Irfan ur Rauf Takl, Jehangir Shafi Dar1, Ganai BA1*, Chishti MZ1, Mir Tajamul and Aqib Rehman Magray1
1Centre of Research for Development, University of Kashmir, India
2Department of Zoology, University of Kashmir, India
Submission: February 10, 2017; Published: March 23, 2017
*Corresponding author: Ganai BA, Centre of Research for Development, University of Kashmir, Srinagar, 190 006, Department of Zoology, University of Kashmir, Srinagar, 190 006, India, Email: firstname.lastname@example.org
How to cite this article: Irfan u R T, Jehangir S D, Ganai B, Chishti M, Mir T, et al. Scope and Future of Proteomics. IInt J cell Sci & mol biol. 2017; 1(5) : 555574. DOI: 10.19080/IJCSMB.2017.01.555574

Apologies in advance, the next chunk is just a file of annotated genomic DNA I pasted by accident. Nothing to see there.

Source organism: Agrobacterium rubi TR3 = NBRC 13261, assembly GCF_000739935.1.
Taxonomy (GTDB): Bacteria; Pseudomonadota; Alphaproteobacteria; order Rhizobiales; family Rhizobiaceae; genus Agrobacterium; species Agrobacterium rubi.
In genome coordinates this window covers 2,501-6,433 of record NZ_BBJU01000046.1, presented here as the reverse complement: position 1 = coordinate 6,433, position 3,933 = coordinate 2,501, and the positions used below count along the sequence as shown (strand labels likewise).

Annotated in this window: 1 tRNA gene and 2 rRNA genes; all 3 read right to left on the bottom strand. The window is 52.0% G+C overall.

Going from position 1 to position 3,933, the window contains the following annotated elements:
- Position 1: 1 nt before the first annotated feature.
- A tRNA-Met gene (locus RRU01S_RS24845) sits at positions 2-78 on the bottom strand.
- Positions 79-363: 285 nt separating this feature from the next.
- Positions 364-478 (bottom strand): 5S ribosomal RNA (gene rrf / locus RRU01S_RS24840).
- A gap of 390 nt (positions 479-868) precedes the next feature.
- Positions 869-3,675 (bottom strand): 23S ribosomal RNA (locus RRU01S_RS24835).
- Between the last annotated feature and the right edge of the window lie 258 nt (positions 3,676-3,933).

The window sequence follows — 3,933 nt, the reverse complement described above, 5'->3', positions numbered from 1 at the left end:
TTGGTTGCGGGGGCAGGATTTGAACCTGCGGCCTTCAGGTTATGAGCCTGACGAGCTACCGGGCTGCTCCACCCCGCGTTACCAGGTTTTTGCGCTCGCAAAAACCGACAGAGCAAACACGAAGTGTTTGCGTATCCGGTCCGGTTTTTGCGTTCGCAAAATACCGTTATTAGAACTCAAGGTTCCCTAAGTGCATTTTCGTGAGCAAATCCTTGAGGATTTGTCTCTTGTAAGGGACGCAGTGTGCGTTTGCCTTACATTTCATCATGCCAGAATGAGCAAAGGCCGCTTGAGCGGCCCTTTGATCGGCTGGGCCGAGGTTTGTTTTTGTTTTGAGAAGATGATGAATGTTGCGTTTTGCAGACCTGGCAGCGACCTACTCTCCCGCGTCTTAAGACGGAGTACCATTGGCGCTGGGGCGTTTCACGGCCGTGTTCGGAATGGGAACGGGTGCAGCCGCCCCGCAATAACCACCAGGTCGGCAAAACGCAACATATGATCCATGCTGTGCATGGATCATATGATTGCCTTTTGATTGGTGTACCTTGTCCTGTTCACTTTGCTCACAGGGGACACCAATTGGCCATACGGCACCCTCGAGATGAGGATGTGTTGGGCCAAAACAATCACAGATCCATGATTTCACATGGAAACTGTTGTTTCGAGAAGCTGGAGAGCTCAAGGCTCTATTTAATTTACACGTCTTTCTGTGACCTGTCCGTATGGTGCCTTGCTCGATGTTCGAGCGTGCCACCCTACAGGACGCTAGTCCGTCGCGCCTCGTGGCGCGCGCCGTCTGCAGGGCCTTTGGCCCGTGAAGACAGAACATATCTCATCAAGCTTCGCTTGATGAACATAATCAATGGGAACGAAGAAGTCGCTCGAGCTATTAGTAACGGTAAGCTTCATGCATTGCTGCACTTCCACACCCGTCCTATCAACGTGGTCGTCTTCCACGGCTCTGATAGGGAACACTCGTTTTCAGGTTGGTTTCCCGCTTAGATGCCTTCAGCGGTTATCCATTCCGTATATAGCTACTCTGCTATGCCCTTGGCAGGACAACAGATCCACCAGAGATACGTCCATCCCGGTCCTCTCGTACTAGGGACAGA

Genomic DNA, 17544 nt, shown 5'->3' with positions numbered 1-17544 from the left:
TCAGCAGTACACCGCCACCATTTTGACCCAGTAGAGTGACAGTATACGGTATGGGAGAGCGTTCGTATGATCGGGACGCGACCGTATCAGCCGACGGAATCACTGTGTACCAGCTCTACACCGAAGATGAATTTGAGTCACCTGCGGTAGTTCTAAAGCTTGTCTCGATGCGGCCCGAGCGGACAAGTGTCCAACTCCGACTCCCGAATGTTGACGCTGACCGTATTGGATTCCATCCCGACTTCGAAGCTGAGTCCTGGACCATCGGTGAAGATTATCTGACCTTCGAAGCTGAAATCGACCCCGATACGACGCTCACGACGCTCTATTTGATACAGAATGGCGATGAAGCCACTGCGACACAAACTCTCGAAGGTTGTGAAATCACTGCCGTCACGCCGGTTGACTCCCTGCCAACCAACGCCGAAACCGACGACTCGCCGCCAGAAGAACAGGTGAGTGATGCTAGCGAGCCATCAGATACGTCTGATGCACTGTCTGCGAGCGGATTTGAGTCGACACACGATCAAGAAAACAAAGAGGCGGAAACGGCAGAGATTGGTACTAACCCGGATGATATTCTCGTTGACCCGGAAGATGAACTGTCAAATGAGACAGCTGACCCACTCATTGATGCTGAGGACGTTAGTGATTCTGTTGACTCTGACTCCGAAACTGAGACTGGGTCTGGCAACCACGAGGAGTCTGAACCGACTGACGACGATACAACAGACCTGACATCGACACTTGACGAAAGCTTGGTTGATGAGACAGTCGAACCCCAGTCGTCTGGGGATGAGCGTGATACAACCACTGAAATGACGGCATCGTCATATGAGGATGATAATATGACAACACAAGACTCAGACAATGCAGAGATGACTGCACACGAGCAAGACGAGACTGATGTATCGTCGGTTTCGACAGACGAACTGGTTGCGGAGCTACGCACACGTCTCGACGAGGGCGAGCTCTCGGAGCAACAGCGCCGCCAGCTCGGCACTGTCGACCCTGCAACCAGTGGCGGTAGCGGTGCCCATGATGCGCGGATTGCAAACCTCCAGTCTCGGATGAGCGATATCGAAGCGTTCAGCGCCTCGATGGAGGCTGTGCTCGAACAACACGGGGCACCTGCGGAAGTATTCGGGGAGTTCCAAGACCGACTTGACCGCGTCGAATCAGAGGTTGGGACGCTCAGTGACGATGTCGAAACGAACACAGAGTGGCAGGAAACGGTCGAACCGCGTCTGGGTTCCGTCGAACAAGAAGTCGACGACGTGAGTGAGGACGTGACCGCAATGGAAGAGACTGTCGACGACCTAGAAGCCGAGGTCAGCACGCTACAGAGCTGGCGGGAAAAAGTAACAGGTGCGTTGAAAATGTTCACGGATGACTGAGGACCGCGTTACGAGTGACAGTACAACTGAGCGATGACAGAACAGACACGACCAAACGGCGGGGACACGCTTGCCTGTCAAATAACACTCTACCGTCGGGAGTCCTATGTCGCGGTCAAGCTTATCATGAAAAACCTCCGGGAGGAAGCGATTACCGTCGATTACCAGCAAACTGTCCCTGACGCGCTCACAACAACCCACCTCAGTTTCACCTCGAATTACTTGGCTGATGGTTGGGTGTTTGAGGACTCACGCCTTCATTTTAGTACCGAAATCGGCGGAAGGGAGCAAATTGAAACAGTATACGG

Economic losses due to parasites in ruminants throughout the world are considerable. Over the past decade considerable advances have been made in the epidemiology of ruminant infections. Researchers worldwide are diligently seeking alternatives or "novel approaches” for control of parasitic infections in ruminants. Almost all the activities in living cells are performed by proteins and to study all these proteins expressed by the genome of an organism, it is necessary to analyse the proteome. Proteomics not only allows us to obtain a quantitative description of protein expression and its changes under the influence of biological perturbations, but it also provides information about the occurrence of post-translational modifications and the distribution of specific proteins within the cell. In nutshell, the proteomic study is expected to multiply the number of known drug targets 100-fold and would certainly open a new area of research for application to livestock industry throughout the globe.